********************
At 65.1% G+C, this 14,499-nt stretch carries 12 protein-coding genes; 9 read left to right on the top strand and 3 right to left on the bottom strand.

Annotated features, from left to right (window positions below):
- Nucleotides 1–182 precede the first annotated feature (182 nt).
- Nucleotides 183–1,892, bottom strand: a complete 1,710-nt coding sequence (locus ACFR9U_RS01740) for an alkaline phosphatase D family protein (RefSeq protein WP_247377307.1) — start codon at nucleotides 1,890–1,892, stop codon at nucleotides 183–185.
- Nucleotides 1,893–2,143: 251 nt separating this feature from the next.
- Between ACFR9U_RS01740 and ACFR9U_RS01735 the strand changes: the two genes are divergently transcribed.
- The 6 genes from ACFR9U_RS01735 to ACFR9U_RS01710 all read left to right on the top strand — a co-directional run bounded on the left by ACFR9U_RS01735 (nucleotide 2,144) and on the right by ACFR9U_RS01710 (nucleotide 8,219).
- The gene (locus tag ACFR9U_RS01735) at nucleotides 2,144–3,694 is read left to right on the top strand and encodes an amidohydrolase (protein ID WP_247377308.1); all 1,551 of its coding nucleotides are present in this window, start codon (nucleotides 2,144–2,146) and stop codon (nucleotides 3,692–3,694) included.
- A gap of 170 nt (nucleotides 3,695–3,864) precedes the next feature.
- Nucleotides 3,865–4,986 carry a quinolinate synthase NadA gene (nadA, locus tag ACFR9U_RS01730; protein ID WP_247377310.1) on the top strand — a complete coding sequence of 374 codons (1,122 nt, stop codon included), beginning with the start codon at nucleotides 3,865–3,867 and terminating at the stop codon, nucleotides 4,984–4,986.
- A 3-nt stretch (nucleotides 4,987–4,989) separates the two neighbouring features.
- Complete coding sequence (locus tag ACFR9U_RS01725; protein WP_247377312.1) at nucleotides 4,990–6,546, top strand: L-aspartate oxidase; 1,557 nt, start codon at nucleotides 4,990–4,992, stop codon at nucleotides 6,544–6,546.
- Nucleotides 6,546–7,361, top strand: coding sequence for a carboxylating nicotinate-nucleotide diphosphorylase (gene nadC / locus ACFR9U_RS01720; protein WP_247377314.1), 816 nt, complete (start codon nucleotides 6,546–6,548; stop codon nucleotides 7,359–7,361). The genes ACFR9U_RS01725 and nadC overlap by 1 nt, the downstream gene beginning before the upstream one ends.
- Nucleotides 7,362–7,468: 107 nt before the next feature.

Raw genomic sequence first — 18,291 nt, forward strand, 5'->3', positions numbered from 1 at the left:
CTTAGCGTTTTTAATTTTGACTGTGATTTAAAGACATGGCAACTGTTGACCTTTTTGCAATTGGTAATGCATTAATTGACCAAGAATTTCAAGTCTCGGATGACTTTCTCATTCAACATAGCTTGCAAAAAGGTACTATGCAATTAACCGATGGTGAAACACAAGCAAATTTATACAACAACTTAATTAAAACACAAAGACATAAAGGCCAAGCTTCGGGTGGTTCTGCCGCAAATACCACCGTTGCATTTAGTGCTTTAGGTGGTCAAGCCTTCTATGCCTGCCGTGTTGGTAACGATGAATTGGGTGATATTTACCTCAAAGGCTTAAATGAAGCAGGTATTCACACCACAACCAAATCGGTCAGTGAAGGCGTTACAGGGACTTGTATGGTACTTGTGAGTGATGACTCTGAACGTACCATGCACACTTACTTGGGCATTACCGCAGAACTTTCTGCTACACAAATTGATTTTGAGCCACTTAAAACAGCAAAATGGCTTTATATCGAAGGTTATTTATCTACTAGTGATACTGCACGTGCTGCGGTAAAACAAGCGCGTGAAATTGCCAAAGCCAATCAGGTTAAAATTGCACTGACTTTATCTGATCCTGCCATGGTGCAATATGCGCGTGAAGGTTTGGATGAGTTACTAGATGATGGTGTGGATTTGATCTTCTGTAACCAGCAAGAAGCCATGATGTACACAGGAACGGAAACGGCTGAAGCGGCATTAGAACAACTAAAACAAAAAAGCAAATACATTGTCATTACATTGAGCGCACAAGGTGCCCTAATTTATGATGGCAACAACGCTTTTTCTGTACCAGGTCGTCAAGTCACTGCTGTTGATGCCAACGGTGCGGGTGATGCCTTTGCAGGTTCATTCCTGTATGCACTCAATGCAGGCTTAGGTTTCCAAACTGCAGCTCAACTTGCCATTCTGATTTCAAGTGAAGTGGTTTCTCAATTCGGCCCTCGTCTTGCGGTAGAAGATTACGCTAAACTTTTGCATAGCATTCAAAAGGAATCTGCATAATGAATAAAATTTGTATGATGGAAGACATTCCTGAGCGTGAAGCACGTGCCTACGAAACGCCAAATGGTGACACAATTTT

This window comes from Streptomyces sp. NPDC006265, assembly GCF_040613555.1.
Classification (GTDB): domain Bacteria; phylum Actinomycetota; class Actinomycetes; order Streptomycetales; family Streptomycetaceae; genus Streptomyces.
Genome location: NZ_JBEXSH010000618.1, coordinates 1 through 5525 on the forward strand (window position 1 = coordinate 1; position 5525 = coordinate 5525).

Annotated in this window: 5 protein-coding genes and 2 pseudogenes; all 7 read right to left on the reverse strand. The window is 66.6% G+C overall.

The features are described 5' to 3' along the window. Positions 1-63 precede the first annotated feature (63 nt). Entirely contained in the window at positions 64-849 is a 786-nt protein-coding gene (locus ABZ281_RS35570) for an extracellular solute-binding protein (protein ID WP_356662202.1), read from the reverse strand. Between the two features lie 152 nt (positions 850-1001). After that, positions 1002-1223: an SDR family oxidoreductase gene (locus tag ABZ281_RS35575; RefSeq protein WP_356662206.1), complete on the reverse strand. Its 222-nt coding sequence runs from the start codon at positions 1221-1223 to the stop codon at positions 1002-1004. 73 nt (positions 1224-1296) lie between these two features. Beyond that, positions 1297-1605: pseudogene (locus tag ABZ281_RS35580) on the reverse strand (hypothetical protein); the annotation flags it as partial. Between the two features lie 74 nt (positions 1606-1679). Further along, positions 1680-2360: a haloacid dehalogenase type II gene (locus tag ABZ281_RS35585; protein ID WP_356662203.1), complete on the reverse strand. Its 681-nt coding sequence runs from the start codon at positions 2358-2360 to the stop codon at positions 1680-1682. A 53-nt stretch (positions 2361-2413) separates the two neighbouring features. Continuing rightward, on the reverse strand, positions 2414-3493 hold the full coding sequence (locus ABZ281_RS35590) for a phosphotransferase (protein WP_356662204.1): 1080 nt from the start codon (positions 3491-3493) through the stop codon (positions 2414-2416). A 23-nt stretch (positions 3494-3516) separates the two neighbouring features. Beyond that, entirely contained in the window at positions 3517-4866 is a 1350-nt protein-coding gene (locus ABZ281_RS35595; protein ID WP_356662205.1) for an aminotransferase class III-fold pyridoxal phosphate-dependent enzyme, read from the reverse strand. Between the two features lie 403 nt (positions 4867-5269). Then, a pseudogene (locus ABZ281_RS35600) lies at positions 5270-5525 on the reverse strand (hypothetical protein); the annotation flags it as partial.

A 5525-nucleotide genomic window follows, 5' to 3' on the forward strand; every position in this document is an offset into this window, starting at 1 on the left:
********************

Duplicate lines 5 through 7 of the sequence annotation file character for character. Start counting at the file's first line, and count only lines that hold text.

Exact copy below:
- Nucleotides 1,893–2,143: 251 nt separating this feature from the next.
- Between ACFR9U_RS01740 and ACFR9U_RS01735 the strand changes: the two genes are divergently transcribed.
- The 6 genes from ACFR9U_RS01735 to ACFR9U_RS01710 all read left to right on the top strand — a co-directional run bounded on the left by ACFR9U_RS01735 (nucleotide 2,144) and on the right by ACFR9U_RS01710 (nucleotide 8,219).